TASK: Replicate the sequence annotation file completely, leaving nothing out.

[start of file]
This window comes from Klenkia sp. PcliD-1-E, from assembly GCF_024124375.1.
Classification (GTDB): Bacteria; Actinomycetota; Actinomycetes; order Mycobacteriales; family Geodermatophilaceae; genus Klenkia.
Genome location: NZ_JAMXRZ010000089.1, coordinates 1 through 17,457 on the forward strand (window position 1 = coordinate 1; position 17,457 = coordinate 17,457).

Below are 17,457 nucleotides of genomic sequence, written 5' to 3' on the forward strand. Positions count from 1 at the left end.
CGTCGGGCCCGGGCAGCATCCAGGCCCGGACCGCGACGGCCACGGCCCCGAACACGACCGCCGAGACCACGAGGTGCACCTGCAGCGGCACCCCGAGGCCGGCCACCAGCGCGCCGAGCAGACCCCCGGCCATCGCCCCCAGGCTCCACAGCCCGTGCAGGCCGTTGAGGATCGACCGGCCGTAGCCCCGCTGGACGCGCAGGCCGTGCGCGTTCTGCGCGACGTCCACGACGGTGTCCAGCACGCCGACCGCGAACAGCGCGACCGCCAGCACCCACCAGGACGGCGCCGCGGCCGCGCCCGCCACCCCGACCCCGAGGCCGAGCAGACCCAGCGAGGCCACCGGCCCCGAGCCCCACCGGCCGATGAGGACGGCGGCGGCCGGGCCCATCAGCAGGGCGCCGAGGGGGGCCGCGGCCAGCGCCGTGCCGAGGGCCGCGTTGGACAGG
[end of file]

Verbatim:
This window comes from Klenkia sp. PcliD-1-E, from assembly GCF_024124375.1.
Classification (GTDB): Bacteria; Actinomycetota; Actinomycetes; order Mycobacteriales; family Geodermatophilaceae; genus Klenkia.
Genome location: NZ_JAMXRZ010000089.1, coordinates 1 through 17,457 on the forward strand (window position 1 = coordinate 1; position 17,457 = coordinate 17,457).

Below are 17,457 nucleotides of genomic sequence, written 5' to 3' on the forward strand. Positions count from 1 at the left end.
CGTCGGGCCCGGGCAGCATCCAGGCCCGGACCGCGACGGCCACGGCCCCGAACACGACCGCCGAGACCACGAGGTGCACCTGCAGCGGCACCCCGAGGCCGGCCACCAGCGCGCCGAGCAGACCCCCGGCCATCGCCCCCAGGCTCCACAGCCCGTGCAGGCCGTTGAGGATCGACCGGCCGTAGCCCCGCTGGACGCGCAGGCCGTGCGCGTTCTGCGCGACGTCCACGACGGTGTCCAGCACGCCGACCGCGAACAGCGCGACCGCCAGCACCCACCAGGACGGCGCCGCGGCCGCGCCCGCCACCCCGACCCCGAGGCCGAGCAGACCCAGCGAGGCCACCGGCCCCGAGCCCCACCGGCCGATGAGGACGGCGGCGGCCGGGCCCATCAGCAGGGCGCCGAGGGGGGCCGCGGCCAGCGCCGTGCCGAGGGCCGCGTTGGACAGG